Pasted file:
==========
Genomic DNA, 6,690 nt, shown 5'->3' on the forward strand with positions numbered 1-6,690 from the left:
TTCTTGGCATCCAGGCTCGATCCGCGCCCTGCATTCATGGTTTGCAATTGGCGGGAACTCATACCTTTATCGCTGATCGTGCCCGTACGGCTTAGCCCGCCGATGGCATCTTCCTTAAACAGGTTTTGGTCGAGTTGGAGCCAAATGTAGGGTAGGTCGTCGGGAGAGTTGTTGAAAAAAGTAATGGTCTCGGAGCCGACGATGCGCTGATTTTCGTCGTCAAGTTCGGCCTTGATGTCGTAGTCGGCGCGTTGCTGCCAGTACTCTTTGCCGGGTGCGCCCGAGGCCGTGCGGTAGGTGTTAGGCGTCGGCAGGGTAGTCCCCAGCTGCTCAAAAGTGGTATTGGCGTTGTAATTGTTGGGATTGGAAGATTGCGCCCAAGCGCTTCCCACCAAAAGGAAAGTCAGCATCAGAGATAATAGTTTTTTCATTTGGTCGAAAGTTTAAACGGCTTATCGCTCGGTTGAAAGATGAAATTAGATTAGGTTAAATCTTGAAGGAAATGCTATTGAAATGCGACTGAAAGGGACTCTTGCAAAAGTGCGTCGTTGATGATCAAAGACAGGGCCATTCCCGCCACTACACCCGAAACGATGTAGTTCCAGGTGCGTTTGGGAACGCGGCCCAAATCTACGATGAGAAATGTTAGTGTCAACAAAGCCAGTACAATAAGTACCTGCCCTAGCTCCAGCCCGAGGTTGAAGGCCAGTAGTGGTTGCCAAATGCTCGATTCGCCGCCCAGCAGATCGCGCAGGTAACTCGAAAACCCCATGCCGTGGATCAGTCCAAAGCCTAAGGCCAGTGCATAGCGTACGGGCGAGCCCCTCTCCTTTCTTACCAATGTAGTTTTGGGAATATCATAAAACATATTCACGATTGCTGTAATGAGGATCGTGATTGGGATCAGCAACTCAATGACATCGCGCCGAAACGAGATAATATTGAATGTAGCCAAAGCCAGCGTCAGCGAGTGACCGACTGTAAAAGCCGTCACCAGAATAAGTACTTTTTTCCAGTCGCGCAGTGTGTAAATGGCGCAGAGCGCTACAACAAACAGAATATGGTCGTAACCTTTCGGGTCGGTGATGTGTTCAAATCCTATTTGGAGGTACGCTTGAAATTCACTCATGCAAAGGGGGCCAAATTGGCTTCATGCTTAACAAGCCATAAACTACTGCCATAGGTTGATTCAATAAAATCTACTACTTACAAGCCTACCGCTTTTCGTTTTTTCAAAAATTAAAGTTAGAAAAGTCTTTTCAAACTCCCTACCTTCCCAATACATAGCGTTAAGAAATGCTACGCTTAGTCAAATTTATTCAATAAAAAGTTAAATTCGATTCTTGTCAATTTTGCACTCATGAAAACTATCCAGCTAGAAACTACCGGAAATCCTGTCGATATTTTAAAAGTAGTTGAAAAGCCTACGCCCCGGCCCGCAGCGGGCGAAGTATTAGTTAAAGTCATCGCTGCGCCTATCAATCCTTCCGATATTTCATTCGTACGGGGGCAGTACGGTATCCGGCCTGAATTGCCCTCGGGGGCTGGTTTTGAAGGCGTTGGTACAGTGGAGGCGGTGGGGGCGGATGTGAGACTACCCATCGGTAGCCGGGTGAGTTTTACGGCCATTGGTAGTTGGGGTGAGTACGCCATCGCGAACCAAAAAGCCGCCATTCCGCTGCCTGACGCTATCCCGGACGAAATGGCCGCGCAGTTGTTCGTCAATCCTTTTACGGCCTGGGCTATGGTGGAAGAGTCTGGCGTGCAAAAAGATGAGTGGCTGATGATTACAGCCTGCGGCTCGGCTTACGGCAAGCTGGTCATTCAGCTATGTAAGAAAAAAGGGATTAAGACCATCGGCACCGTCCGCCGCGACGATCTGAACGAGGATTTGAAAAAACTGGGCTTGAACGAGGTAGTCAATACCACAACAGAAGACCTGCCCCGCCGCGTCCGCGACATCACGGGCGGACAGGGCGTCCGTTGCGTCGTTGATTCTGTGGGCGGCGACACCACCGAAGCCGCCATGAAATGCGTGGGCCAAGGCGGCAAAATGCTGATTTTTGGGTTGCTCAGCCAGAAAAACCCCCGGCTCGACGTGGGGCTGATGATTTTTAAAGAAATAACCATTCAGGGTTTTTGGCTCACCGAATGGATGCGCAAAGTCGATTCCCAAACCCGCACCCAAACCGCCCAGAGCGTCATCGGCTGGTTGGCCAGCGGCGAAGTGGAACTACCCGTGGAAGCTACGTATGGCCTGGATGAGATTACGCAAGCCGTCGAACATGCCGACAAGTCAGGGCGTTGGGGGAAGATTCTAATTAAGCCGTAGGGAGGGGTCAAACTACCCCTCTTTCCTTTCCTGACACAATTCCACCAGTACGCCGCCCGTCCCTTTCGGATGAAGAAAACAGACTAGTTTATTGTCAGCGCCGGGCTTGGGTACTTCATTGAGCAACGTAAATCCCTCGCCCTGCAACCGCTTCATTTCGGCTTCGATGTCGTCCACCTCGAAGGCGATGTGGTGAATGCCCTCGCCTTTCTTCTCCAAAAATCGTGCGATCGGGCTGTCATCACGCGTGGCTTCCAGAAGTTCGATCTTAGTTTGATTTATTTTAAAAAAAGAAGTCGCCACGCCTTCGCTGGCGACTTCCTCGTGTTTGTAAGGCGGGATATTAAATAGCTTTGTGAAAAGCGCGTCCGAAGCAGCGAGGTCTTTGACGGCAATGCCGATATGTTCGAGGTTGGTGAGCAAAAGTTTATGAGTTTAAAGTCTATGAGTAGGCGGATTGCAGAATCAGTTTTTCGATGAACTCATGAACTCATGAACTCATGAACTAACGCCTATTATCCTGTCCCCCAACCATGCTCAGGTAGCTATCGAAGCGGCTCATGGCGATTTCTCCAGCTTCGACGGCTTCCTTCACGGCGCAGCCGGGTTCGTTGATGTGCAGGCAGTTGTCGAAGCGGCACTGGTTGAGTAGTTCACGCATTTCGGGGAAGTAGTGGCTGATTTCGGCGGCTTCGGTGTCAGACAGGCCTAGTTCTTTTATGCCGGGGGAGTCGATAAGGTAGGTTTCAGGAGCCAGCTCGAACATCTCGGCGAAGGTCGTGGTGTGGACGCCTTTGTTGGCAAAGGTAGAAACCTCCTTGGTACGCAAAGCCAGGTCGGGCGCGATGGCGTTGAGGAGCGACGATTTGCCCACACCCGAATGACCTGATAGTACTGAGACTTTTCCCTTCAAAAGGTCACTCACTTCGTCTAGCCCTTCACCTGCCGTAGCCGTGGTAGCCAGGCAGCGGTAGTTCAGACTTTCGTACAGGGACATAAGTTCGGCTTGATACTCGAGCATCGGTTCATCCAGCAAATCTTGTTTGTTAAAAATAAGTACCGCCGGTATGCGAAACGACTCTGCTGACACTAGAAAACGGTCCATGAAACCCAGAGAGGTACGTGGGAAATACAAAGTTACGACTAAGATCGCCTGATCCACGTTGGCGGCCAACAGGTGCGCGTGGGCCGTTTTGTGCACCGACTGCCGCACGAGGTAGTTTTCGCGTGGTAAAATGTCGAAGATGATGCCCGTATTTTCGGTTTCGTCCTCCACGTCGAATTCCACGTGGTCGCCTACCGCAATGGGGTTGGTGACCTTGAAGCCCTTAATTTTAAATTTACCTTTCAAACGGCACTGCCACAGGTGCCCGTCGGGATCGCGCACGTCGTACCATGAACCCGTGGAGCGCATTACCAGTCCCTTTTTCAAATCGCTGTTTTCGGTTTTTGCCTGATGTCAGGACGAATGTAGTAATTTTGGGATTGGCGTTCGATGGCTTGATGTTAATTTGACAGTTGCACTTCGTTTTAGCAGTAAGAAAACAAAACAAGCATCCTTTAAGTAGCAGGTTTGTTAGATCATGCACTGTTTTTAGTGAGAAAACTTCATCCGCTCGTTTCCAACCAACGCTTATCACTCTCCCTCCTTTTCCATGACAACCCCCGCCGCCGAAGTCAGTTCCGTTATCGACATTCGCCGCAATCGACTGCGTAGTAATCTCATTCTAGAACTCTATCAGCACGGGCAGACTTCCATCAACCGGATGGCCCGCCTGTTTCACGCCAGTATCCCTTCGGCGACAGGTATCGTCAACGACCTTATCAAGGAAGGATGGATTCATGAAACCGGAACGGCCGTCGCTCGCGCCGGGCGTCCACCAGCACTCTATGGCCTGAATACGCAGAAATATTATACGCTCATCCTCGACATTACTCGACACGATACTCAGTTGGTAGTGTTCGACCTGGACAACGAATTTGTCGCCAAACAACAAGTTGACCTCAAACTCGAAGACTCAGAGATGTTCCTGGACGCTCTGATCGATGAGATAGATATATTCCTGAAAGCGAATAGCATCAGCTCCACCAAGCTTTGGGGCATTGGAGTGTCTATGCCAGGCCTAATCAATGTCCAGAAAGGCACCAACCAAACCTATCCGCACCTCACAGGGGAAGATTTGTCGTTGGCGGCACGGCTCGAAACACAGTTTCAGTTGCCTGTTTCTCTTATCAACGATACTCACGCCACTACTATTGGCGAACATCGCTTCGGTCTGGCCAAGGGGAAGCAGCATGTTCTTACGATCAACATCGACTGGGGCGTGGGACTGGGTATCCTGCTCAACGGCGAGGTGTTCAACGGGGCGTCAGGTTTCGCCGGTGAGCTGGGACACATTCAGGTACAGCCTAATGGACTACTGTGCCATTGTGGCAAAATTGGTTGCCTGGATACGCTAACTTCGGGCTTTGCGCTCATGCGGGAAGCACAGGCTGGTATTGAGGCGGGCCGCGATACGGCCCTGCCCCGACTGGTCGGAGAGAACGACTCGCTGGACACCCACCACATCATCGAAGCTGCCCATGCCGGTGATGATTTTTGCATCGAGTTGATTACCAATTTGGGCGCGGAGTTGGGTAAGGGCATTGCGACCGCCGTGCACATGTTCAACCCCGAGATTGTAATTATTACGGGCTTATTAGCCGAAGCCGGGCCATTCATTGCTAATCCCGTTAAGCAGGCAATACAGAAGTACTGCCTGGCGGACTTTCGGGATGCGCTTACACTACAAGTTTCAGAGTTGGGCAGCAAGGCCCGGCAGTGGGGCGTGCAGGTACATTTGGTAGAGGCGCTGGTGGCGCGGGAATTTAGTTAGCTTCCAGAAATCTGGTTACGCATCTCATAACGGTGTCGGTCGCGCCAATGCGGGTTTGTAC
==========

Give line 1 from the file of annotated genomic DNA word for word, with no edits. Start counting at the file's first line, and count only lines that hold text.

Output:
Genomic DNA, 6,690 nt, shown 5'->3' on the forward strand with positions numbered 1-6,690 from the left: